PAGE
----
Love Lessons from the Old West: Wisdom from Wild Women
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From Calamity Jane’s relentless pursuit of Wild Bill Hickok to Emma Walters, who gave it all up for the dashing Bat Masterson—and learned to regret it, these romantic stories from the Old West are still familiar and entertaining to readers today. Meet Agnes Lake Hickok, the intrepid wife of Wild Bill Hickok and learn about the last love letter he sent before being dealt the dead man’s hand. Learn the story behind the charming performer Lotta Crabtree’s heartaches. And discover the tale of the dashing Kit Carson and his beautiful bride. This collection features the lessons learned by and from the antics of the women who shaped the West.
On Tuesday morning, October 25, 1921, shortly before noon, Bat strolled into the newspaper office to write his column. That afternoon he was found dead at his desk, slumped in his favorite chair, his last column clutched in his hand. The cause of death was a heart attack. He was sixty-six when he passed away. Emma was devastated. She laid her husband to rest at the Woodlawn Cemetery in New York. The inscription on his tombstone read “Loved By All.” Emma lived another eleven years and was
portraying young men. She had such a youthful face that she could get away with playing those kinds of roles, but Mary Ann objected. Not only did she think her child should be portraying queens and damsels in distress, but Lotta had an unladylike habit of plunging her hands into the pants of her costumes. Mary Ann sewed the pockets shut on her entire wardrobe.25 Her mother’s overbearing actions never dampened Lotta’s spirit. Lotta was thrilled with the praise she received from the audiences on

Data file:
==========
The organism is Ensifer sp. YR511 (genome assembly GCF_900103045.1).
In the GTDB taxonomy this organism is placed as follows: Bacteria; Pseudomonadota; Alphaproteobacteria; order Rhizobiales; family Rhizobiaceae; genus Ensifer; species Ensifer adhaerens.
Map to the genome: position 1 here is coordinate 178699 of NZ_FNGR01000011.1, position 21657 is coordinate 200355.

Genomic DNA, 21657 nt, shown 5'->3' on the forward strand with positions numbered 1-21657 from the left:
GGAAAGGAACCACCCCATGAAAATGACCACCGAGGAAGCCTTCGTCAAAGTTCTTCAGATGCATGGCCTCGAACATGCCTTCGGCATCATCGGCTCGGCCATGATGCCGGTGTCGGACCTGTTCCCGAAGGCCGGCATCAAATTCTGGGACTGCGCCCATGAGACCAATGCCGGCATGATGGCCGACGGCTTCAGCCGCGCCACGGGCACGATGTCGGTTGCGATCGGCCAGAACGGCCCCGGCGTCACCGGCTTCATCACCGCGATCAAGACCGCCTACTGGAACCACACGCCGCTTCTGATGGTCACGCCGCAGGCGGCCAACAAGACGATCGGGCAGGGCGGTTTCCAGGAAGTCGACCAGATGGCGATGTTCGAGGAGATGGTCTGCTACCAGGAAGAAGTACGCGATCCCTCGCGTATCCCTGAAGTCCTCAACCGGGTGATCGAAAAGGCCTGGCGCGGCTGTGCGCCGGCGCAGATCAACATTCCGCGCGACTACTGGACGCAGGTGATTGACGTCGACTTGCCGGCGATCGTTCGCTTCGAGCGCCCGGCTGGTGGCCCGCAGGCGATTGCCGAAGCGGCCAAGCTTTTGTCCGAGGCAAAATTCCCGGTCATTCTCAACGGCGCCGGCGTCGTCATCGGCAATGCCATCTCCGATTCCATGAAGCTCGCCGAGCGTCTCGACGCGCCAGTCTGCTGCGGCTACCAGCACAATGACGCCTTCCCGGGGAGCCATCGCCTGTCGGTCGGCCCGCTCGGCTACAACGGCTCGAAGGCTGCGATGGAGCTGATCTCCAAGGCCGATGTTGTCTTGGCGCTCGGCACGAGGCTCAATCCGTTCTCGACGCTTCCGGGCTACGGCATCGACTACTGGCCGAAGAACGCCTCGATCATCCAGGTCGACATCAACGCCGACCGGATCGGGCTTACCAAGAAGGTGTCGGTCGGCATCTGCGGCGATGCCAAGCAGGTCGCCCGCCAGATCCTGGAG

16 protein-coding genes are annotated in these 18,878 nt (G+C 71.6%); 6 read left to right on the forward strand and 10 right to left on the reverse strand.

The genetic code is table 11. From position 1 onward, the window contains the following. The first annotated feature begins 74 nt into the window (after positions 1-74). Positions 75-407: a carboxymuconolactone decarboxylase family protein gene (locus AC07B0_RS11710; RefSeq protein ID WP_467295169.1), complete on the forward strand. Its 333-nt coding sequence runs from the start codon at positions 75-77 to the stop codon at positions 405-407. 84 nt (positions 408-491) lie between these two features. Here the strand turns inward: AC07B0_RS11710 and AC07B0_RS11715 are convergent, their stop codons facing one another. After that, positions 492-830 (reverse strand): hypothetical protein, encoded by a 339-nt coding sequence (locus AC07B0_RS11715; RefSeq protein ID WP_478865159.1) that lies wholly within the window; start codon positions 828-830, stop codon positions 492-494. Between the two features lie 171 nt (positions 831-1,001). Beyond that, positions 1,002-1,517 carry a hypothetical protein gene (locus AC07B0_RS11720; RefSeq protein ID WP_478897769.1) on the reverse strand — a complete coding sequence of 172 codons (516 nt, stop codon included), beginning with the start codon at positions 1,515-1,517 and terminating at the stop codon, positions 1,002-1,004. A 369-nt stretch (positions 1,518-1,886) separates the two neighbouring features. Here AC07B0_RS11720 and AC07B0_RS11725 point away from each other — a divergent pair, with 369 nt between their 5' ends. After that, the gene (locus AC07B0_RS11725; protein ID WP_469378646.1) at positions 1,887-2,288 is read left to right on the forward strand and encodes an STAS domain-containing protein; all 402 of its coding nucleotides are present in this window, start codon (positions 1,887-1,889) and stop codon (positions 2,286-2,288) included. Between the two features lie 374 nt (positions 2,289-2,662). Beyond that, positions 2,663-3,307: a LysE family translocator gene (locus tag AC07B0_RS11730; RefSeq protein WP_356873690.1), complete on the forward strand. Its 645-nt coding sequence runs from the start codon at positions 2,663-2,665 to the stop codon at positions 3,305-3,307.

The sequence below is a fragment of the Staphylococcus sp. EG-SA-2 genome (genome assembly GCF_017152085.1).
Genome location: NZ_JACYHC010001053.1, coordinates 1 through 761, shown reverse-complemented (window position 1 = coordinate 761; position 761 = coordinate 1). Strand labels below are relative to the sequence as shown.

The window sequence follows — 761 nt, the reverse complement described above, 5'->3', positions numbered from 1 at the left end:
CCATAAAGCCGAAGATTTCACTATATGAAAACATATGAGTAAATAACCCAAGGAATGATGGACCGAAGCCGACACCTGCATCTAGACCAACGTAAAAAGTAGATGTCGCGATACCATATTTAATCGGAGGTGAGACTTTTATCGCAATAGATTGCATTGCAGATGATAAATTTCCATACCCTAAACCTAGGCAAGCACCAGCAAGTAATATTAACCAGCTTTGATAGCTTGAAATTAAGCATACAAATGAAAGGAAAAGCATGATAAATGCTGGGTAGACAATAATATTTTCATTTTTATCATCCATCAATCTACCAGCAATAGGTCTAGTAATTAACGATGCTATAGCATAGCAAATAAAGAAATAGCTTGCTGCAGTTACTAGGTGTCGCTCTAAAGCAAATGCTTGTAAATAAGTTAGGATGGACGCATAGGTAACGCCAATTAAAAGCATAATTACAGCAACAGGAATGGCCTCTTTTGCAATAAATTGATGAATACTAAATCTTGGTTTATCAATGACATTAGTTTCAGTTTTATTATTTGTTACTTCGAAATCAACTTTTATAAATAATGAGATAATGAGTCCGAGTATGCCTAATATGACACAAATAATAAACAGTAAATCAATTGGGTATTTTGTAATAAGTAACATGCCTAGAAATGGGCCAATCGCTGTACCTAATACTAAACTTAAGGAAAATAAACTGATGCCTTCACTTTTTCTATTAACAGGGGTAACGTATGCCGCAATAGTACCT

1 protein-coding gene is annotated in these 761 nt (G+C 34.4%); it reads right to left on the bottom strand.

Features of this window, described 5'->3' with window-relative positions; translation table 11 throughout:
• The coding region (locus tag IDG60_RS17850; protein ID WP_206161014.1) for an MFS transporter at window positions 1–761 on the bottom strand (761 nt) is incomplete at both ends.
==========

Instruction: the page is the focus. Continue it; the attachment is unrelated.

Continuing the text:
Nevada City the roads had been drastically improved. Luzena and Mason purchased another boardinghouse in Sacramento. “We took possession of a deserted hotel which stood on K Street,” Luzena wrote in her memoirs. “This hotel was tenanted only by rats that galloped madly over the floor and made journeys from room to room through openings they had gnawed in the panels. . . . At the time, Sacramento was infested with the horrible creatures.”20 After three months, the Wilsons moved on to a valley
June 27, 1900. Black Hills Daily Times. August 10, 1903. Black Hills Pioneer. August 2, 1876. Boston Globe. September 22, 1905. Bridgeport Telegram. July 2, 1925. Burlington Hawkeye. July 20, 1883. Casa Grande Valley Dispatch. March 15, 1928. Cedar Rapids Evening Gazette. September 3, 1907. Cheyenne Daily Leader. March 7, 1876. Chicago Daily Tribune. August 17, 1879. Cleveland Sun News, The News Magazine Supplement. February 19, 1929. Coronado Cuarto Centennial Edition, Albuquerque
over the racket in the street. Harry Longabaugh, also known as the Sundance kid, and his paramour, Etta Place, leaned in closely to listen. Butch was regaling the pair with stories of the south American riches yet to be had by those willing to take them. Bolivia’s plateaus were filled with silver, gold, copper, and oil. Butch’s plan was to steal as much as they could of the income made by the people who mined or drilled for the resources there.2 Having spent much of their lives in the United